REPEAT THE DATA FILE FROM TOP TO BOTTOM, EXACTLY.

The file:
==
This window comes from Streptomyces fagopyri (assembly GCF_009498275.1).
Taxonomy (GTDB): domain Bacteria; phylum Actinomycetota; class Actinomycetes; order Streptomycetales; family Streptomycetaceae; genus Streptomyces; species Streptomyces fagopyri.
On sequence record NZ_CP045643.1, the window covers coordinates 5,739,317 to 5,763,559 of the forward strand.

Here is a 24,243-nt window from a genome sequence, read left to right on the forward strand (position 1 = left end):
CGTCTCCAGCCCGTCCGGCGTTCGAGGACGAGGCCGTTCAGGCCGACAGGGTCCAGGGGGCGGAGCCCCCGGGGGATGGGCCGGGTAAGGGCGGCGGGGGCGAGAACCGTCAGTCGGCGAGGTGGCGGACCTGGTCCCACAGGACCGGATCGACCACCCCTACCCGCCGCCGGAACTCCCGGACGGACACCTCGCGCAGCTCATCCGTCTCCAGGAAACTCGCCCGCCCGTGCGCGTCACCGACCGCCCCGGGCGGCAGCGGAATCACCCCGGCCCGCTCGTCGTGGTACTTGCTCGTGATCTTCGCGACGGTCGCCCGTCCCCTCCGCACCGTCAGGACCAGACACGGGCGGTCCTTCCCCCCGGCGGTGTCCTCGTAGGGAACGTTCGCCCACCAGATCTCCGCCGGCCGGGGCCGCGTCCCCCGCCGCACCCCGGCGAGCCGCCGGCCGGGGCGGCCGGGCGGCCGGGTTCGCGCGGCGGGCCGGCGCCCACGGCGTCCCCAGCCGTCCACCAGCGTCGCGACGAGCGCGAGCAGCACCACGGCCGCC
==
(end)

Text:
This window comes from Streptomyces fagopyri (assembly GCF_009498275.1).
Taxonomy (GTDB): domain Bacteria; phylum Actinomycetota; class Actinomycetes; order Streptomycetales; family Streptomycetaceae; genus Streptomyces; species Streptomyces fagopyri.
On sequence record NZ_CP045643.1, the window covers coordinates 5,739,317 to 5,763,559 of the forward strand.

Here is a 24,243-nt window from a genome sequence, read left to right on the forward strand (position 1 = left end):
CGTCTCCAGCCCGTCCGGCGTTCGAGGACGAGGCCGTTCAGGCCGACAGGGTCCAGGGGGCGGAGCCCCCGGGGGATGGGCCGGGTAAGGGCGGCGGGGGCGAGAACCGTCAGTCGGCGAGGTGGCGGACCTGGTCCCACAGGACCGGATCGACCACCCCTACCCGCCGCCGGAACTCCCGGACGGACACCTCGCGCAGCTCATCCGTCTCCAGGAAACTCGCCCGCCCGTGCGCGTCACCGACCGCCCCGGGCGGCAGCGGAATCACCCCGGCCCGCTCGTCGTGGTACTTGCTCGTGATCTTCGCGACGGTCGCCCGTCCCCTCCGCACCGTCAGGACCAGACACGGGCGGTCCTTCCCCCCGGCGGTGTCCTCGTAGGGAACGTTCGCCCACCAGATCTCCGCCGGCCGGGGCCGCGTCCCCCGCCGCACCCCGGCGAGCCGCCGGCCGGGGCGGCCGGGCGGCCGGGTTCGCGCGGCGGGCCGGCGCCCACGGCGTCCCCAGCCGTCCACCAGCGTCGCGACGAGCGCGAGCAGCACCACGGCCGCC